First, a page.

Letter: Campground proposal raises red flags | VailDaily.com

Letter: Campground proposal raises red flags

Thank you for printing the April 24 article about the Base Camp Eagle proposal for a campground on Brush Creek Road in Eagle. This article is incomplete, however. Important pieces of information are left out, including the level of opposition to this project at the meeting.

First, the applicant has requested annexation into the town of Eagle, because upon approaching the county, they were presented with significant requirements that would have to be met. Not the least of these is concern about the traffic that will impact Brush Creek Road as a result of this project.

To address this concern, the applicants say they will encourage a “park once” approach. If this means people will set up camp and not move their vehicles until they strike camp, it’s unlikely tourists would honor this request. If the people at the campground go into town every day and spend the amount of money that’s being touted by the applicant, many will drive because the site is not walkable to town amenities.

There are also missing timelines for numerous issues that will impact the area. For instance, when will electricity become available, ending the need for campers to run noisy generators at their campsites? Having lived through the added traffic when the Sylvan Lake dam was replaced, everyone in Brush Creek Valley knows it is a great amplifier of loud noises.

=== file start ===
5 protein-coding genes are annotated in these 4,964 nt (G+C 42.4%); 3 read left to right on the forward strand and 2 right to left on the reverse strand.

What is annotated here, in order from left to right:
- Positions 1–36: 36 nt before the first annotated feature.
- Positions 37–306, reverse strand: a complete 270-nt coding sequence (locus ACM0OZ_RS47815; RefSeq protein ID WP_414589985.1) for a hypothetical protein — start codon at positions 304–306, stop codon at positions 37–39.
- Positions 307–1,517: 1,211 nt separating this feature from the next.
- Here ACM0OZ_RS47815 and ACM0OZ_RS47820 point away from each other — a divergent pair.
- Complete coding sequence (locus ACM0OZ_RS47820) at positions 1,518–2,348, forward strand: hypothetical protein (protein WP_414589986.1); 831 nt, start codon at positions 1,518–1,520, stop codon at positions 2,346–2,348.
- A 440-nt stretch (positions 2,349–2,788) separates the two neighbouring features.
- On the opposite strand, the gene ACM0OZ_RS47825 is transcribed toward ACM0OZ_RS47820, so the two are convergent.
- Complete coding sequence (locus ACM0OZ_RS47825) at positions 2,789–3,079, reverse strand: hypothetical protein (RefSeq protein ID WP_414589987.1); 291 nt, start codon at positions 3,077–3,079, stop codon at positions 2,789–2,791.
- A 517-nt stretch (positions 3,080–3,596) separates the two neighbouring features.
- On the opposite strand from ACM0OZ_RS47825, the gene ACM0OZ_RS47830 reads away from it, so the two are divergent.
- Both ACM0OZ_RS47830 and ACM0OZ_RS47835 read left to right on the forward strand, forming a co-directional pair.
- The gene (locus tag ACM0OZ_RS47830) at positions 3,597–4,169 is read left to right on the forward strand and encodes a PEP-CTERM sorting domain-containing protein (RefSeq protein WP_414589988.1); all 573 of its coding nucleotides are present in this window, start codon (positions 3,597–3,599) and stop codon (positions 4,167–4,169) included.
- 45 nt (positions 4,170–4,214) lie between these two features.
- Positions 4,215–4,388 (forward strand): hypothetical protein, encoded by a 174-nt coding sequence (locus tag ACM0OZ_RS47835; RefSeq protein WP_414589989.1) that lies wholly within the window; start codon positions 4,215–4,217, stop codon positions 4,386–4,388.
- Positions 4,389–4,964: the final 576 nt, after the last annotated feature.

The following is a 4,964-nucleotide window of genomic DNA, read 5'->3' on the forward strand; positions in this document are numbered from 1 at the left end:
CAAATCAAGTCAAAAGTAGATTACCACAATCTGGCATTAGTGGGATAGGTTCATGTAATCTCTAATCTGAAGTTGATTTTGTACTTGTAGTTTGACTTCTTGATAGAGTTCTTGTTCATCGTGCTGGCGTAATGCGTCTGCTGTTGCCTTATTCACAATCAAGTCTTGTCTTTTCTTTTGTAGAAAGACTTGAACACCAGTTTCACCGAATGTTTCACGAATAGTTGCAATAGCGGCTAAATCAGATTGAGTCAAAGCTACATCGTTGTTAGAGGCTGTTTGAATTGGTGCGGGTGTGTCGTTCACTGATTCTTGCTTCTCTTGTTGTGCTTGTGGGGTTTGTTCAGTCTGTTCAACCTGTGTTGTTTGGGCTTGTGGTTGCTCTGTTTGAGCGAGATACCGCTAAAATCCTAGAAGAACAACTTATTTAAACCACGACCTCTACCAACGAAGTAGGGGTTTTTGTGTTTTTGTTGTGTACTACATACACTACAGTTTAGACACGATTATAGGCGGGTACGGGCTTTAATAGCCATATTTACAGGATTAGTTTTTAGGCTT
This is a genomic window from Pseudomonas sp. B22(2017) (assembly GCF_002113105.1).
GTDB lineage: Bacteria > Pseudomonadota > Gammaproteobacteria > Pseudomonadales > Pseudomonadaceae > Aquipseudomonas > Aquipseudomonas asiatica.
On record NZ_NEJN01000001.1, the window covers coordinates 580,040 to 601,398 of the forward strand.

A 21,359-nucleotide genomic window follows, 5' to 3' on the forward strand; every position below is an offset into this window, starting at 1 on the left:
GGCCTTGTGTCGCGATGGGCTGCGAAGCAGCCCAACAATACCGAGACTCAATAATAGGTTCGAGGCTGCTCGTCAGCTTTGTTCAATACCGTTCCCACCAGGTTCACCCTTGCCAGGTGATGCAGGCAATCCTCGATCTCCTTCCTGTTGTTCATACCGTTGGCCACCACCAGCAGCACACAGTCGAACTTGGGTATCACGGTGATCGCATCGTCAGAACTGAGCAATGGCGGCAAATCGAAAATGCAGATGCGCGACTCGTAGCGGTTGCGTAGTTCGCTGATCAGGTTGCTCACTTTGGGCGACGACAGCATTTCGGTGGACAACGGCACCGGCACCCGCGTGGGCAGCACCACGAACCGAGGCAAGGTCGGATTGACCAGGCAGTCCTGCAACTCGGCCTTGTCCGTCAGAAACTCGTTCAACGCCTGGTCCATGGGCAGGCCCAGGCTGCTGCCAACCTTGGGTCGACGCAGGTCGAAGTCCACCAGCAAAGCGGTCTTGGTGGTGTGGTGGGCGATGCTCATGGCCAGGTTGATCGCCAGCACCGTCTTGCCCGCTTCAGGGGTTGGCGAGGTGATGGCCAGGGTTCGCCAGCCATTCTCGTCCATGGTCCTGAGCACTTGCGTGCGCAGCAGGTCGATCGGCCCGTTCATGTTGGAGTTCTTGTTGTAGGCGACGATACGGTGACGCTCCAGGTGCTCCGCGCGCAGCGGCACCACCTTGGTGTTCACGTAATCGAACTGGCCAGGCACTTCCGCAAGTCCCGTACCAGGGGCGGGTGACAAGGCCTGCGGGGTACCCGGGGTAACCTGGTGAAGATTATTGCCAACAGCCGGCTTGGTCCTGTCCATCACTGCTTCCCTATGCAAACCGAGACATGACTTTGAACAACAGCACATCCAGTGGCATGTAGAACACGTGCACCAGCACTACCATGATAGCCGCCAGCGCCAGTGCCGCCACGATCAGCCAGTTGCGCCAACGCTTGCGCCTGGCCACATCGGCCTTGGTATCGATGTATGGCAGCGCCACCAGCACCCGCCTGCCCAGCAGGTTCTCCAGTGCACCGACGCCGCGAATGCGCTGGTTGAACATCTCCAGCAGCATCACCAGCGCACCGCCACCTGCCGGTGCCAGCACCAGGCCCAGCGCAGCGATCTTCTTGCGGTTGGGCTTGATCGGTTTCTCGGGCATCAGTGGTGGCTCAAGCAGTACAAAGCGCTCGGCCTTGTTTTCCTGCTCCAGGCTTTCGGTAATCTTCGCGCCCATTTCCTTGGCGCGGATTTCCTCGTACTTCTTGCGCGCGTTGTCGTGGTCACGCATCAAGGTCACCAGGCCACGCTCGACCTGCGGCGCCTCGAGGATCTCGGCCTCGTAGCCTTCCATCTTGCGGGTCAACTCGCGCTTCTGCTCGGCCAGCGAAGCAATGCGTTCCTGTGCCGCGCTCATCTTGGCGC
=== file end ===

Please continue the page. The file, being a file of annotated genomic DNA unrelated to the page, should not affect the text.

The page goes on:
This will have a detrimental effect on numerous residents. Also, will sewer lines ever be installed? If so, this would most likely be in conjunction with the development of Haymeadow, which could mean a decade or more from now. Pit toilets are currently proposed — in an area where the water table is very close to ground level. A study needs to be done to determine the detrimental effects this may have on wells, Brush Creek and the Eagle River.

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There are also no guarantees about aspects of the project that may change over time. These include length of stay, dark sky compliance, and any changes from a seasonal campground to year-round camping. With the uncertainties that accompany long-range projects like the Haymeadow development, there are no givens for how Brush Creek Valley is going to change. Adding another project muddies that even further, and a slower approach makes sense.

The result is that the opposition voiced at the meeting was far more than what one would gather from reading the article. It also means that numerous concerns should be addressed before any consideration is given to this project.

Debra Dieter


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